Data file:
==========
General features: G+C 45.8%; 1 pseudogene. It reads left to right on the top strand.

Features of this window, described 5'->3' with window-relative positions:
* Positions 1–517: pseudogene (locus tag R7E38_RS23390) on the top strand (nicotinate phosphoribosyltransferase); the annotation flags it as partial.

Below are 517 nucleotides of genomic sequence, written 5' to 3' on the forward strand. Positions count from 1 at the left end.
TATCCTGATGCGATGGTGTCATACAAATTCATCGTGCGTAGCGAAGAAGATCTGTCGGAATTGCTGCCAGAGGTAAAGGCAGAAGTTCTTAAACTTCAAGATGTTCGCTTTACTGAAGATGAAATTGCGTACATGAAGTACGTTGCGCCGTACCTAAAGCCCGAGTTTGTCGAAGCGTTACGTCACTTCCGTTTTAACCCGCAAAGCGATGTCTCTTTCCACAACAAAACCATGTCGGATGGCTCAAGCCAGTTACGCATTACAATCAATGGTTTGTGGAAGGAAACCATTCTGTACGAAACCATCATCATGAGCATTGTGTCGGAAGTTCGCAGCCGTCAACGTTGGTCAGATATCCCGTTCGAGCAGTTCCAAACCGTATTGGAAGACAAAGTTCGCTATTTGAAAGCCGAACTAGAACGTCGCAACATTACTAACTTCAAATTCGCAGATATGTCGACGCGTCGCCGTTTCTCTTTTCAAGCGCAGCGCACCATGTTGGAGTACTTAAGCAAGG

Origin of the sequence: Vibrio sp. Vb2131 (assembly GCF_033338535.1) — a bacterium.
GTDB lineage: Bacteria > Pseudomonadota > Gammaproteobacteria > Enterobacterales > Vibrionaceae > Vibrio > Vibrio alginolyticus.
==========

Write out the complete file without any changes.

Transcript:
General features: G+C 45.8%; 1 pseudogene. It reads left to right on the top strand.

Features of this window, described 5'->3' with window-relative positions:
* Positions 1–517: pseudogene (locus tag R7E38_RS23390) on the top strand (nicotinate phosphoribosyltransferase); the annotation flags it as partial.

Below are 517 nucleotides of genomic sequence, written 5' to 3' on the forward strand. Positions count from 1 at the left end.
TATCCTGATGCGATGGTGTCATACAAATTCATCGTGCGTAGCGAAGAAGATCTGTCGGAATTGCTGCCAGAGGTAAAGGCAGAAGTTCTTAAACTTCAAGATGTTCGCTTTACTGAAGATGAAATTGCGTACATGAAGTACGTTGCGCCGTACCTAAAGCCCGAGTTTGTCGAAGCGTTACGTCACTTCCGTTTTAACCCGCAAAGCGATGTCTCTTTCCACAACAAAACCATGTCGGATGGCTCAAGCCAGTTACGCATTACAATCAATGGTTTGTGGAAGGAAACCATTCTGTACGAAACCATCATCATGAGCATTGTGTCGGAAGTTCGCAGCCGTCAACGTTGGTCAGATATCCCGTTCGAGCAGTTCCAAACCGTATTGGAAGACAAAGTTCGCTATTTGAAAGCCGAACTAGAACGTCGCAACATTACTAACTTCAAATTCGCAGATATGTCGACGCGTCGCCGTTTCTCTTTTCAAGCGCAGCGCACCATGTTGGAGTACTTAAGCAAGG

Origin of the sequence: Vibrio sp. Vb2131 (assembly GCF_033338535.1) — a bacterium.
GTDB lineage: Bacteria > Pseudomonadota > Gammaproteobacteria > Enterobacterales > Vibrionaceae > Vibrio > Vibrio alginolyticus.